Antiviral medicines called oseltamivir (trade name Tamiflu®) and zanamivir (trade name Relenza®) are sometimes used. Antiviral medicines do not kill the virus but interfere with the way the virus multiplies. Antiviral medicines do not cure flu or offer long-term protection against flu. If you do not have an antiviral medicine you are still likely to make a full recovery. However, antiviral medicines may reduce the risk of developing complications. They may also reduce the severity and duration of symptoms by a day or two.

An antiviral medicine may be prescribed if you are at increased risk of developing complications when you have flu (see list below). Treatment is usually taken for five days. GPs are only allowed to prescribe an antiviral medicine when national surveillance schemes show there is a lot of flu in the community. An antiviral medicine is also often used in people who are admitted to hospital with flu.

Medication may also be prescribed to certain people to prevent flu - for example, if you live in a residential home and there is an outbreak of flu in the home. It is also given if you are at increased risk of complications and have been in close contact with a person with flu.

Antiviral medicines should be given within 48 hours of getting the flu (within 36 hours for zanamivir in children) or of having contact with someone who has the flu. This is because the sooner they are given, the better they work.

Antibiotic medicines

Antibiotics kill germs called bacteria, but not viruses. Therefore, they are not routinely prescribed for viral illnesses such as flu or flu-like illnesses. However, they may be used if a complication develops like a chest infection caused by a germ (bacterium) or pneumonia (see below).

Admission to hospital

A small number of people with flu become ill enough to need hospital admission. This is usually because they have developed complications from flu.

Flu jab

Certain groups of people, such as older adults and young children, are at higher risk from flu infection. Immunisation for flu (flu Jab) reduces the risk of catching flu, and also reduces the chances of becoming seriously unwell with flu. The flu jab provides protection for about 6 months, so flu jabs are offered annually. See the leaflet on Immunisation for Flu (Flu Jab) for further information.

Flu immunisation campaign 2023/24

The following groups of people in England are eligible for a flu vaccine from 1 September 2023 as part of the NHS flu immunisation campaign:

  • Everyone aged 65 years and over.

  • Everyone aged 6 months to under 65 years who has a medical condition that makes them more vulnerable to serious flu infections. See the leaflet on Immunisation for Flu (Flu Jab) for the full list but the list includes those people with:

    • Chronic chest (respiratory) diseases.

    • Chronic heart disease.

    • Chronic kidney disease.

    • Chronic liver disease.

    • Diabetes.

    • Those who have had a stroke or transient ischaemic attack.

    • Those with a poor immune system.

    • Adults with a body mass index (BMI) of 40 kg/m² or above.

  • All pregnant women, at any stage of pregnancy, and including those who become pregnant during the influenza season.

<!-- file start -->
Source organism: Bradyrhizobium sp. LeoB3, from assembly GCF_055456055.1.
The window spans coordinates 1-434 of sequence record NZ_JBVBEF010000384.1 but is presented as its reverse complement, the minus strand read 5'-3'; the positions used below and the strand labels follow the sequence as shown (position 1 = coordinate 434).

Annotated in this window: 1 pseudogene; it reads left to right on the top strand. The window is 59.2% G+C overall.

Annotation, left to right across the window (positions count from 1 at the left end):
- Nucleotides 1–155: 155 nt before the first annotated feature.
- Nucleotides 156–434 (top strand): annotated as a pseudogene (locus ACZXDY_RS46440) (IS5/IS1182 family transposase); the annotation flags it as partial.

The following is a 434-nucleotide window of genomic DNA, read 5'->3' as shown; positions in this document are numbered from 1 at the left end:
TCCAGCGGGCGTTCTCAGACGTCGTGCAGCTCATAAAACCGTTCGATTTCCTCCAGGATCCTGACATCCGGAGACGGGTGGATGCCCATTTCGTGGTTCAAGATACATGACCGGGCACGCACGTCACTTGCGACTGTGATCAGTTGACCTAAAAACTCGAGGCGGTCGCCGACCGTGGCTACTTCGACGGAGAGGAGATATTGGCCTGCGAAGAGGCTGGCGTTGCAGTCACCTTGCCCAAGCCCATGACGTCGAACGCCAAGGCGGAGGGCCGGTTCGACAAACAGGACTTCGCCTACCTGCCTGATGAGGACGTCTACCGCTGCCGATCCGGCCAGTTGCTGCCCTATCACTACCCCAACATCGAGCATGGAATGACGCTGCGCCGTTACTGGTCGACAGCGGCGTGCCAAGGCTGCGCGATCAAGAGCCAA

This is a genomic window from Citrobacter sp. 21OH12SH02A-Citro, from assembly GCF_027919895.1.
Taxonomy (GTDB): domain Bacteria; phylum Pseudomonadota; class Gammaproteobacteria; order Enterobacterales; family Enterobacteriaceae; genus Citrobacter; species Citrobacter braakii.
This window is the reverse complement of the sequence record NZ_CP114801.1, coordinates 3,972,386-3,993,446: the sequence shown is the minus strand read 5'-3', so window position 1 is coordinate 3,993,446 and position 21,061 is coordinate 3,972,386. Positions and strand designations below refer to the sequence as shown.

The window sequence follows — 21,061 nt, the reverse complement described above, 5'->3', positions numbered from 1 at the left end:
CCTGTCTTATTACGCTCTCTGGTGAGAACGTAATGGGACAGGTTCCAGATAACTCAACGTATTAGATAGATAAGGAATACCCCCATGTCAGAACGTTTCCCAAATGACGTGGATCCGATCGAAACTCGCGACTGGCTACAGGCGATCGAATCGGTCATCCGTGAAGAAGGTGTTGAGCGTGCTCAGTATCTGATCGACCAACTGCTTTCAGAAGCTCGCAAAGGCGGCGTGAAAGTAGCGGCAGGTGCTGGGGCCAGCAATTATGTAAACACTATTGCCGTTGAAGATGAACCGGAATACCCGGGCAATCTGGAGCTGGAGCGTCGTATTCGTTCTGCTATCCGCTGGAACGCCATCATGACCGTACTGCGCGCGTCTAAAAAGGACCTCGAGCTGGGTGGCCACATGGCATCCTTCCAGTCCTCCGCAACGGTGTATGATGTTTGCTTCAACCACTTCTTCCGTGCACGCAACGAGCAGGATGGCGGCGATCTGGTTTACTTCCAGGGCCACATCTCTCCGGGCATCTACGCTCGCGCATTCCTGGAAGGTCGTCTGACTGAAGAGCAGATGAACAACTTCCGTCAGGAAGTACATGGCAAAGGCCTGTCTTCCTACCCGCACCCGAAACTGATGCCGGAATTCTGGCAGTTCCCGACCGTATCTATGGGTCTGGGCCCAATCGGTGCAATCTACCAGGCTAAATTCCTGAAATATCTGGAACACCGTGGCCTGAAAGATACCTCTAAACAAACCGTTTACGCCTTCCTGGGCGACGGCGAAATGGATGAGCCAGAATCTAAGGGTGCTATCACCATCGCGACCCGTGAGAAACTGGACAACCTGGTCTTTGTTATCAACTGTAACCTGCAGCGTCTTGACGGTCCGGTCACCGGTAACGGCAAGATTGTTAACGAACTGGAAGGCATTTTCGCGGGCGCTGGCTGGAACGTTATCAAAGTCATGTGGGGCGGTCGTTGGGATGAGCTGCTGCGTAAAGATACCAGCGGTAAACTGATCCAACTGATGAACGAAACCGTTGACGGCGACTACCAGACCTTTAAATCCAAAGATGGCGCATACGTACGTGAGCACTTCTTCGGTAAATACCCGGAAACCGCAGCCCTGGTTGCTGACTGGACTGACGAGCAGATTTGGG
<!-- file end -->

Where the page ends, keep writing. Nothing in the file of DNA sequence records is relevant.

• All children aged 2 and 3 years (provided they were aged 2 or 3 years on 31 August before flu vaccinations starts in the

  • autumn).

  • All children in primary school.

  • Secondary school-aged children in years 7 to 11.

  • Everyone living in a residential or nursing home.

  • People in receipt of a carer's allowance, or those who are the main carer of an elderly or disabled person.

  • Close contacts of people with a poor immune system.

  • All frontline social care staff without an employer-led occupational scheme.

Influenza vaccination should ideally be given by the end of November but can be given up until the following 31 March.

Complications of flu

If you are normally well then you are unlikely to develop complications. You are likely to recover fully. However, see a doctor if symptoms change or become worse. Complications are more likely to develop if you are in any of the at-risk groups listed below.

The most common complication is a chest infection caused by a germ (bacterium). This may develop in addition to the viral infection (that is, a secondary infection). This can sometimes become serious and develop into pneumonia. A course of antibiotic medication will often cure this. However, a bacterial infection can sometimes become life-threatening, particularly in those who are frail or elderly.

Note: with flu (influenza) or a flu-like illness it is common to have a cough that lingers for 1-2 weeks after other symptoms have gone. Green phlegm (sputum) does not necessarily mean that you have a secondary chest infection. The symptoms to look out for that may indicate a secondary chest infection include:

  • A recurrence of a high temperature (fever).

  • Worsening of cough.

  • Shortness of breath.

  • Fast breathing.

  • Chest pain.

Other complications can include a sinus infection and an ear infection. Other serious complications are rare, such as brain inflammation (encephalitis).

Further reading and references

Article history

The information on this page is written and peer reviewed by qualified clinicians.

symptom checker

Feeling unwell?

Assess your symptoms online for free